dConstruct: Secret Lives of Connected Products

by September 6, 2013

In his talk at dConstruct in Brighton UK 2013 Simone Rebaudengo walked through his project to connect ordinary devices together in way that encourages use and sharing. Here's my notes from his talk Secret Lives of Connected Products:

  • How do you add connectivity to create products the change the behavior of people?
  • We tend to look at connected products in a utilitarian way. But products are people too. Connectivity makes products more interactive and social.
  • When a product is connected, its behavior changes. For example, products can compare how much they are being used. This starts a conversation between products and they can even begin to compete for attention stemming from product peer pressure.
  • How can a product feel peer pressure from other products? It needs to know what is happening in the environment around it and it needs a way to communicate.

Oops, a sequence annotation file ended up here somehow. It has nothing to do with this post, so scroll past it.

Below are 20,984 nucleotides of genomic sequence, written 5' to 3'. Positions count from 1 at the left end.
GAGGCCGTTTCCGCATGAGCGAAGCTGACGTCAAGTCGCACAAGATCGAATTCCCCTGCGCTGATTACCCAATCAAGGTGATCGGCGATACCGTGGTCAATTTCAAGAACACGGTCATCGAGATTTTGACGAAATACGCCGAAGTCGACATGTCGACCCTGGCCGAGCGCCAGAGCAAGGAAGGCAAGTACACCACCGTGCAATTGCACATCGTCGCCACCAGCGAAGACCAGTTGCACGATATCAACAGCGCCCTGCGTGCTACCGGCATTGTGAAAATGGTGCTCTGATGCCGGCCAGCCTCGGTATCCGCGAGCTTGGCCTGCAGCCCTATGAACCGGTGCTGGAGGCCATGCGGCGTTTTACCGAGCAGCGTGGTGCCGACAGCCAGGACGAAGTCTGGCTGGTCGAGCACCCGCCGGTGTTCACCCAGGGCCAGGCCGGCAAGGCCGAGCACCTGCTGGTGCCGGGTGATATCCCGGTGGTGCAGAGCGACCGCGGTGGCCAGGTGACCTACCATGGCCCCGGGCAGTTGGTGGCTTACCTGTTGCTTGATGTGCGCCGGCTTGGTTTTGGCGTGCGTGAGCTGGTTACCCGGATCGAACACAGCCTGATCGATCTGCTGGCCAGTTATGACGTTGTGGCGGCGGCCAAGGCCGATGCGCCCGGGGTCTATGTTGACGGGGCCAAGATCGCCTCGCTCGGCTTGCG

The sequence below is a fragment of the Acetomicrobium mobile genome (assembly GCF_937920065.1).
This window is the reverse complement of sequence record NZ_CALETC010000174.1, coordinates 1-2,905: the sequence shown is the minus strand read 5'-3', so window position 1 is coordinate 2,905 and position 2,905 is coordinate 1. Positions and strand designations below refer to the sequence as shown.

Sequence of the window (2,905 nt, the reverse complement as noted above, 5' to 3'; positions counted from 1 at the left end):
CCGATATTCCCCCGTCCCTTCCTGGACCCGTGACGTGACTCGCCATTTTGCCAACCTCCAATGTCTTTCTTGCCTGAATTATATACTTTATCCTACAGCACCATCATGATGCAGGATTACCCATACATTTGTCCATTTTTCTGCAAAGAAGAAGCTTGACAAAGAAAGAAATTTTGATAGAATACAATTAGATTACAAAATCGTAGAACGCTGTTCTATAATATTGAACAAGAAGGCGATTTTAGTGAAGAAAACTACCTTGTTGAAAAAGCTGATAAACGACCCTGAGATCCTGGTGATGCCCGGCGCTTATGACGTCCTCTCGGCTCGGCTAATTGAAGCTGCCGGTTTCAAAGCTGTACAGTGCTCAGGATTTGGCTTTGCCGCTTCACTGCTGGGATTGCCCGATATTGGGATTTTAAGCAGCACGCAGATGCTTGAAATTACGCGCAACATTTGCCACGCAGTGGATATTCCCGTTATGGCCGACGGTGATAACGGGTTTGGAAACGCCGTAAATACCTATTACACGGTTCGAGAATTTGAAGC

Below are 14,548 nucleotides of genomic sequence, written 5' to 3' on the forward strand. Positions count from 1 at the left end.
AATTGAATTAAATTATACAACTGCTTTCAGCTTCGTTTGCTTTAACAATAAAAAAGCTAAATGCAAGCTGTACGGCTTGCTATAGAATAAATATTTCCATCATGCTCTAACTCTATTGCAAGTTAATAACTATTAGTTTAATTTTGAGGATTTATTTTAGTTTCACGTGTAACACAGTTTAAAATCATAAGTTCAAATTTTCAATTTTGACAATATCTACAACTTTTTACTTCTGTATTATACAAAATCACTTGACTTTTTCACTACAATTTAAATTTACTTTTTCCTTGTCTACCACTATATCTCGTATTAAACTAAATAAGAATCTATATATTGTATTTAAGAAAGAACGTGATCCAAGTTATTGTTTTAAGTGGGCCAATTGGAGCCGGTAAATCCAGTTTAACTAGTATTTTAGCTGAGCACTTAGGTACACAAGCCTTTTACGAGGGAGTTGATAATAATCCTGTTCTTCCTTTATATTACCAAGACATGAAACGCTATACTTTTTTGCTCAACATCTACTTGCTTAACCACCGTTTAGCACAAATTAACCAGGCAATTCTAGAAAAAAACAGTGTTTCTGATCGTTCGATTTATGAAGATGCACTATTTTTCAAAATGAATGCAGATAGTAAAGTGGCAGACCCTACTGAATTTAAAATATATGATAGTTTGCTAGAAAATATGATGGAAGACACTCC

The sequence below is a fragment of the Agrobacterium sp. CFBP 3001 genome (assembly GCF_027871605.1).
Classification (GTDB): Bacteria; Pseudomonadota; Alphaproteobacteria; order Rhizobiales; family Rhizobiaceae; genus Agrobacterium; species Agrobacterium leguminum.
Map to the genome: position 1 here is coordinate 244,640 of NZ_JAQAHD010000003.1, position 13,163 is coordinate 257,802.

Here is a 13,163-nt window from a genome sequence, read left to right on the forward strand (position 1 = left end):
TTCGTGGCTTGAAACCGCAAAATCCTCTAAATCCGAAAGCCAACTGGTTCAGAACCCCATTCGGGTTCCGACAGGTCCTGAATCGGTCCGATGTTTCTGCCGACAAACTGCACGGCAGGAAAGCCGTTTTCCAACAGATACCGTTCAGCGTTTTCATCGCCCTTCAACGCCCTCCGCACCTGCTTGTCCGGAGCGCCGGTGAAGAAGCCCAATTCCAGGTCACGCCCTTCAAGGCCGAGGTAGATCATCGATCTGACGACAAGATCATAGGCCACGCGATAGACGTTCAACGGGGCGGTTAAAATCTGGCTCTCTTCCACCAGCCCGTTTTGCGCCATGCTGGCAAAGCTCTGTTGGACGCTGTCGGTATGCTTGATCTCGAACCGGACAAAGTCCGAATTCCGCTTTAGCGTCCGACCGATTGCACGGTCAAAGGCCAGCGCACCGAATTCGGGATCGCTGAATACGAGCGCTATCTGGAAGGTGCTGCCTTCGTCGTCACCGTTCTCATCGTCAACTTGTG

• A truly smart product can do something that you don't understand or don't expect it to do.
  • What can a product do to be used more? It can reach out over the network.
  • We often don't want to share products we want to keep them for ourselves.
  • When we connect products, we don't need to just draw lines between them, we need to think about how they interact with each other, their surroundings, owners, and other devices.
  • Simone built a real fictional network of toasters that can communicate with each other and their environment. Each toaster is connected and see how much other toasters are used. If a toaster is not used enough, it starts to demand attention both with its own interface and on the network (twitter, Web). When people don't use the toaster enough, it is removed to another location where its usage needs can be met.
  • Rather than demonstrating their buying power, people have to prove their keeping power of products.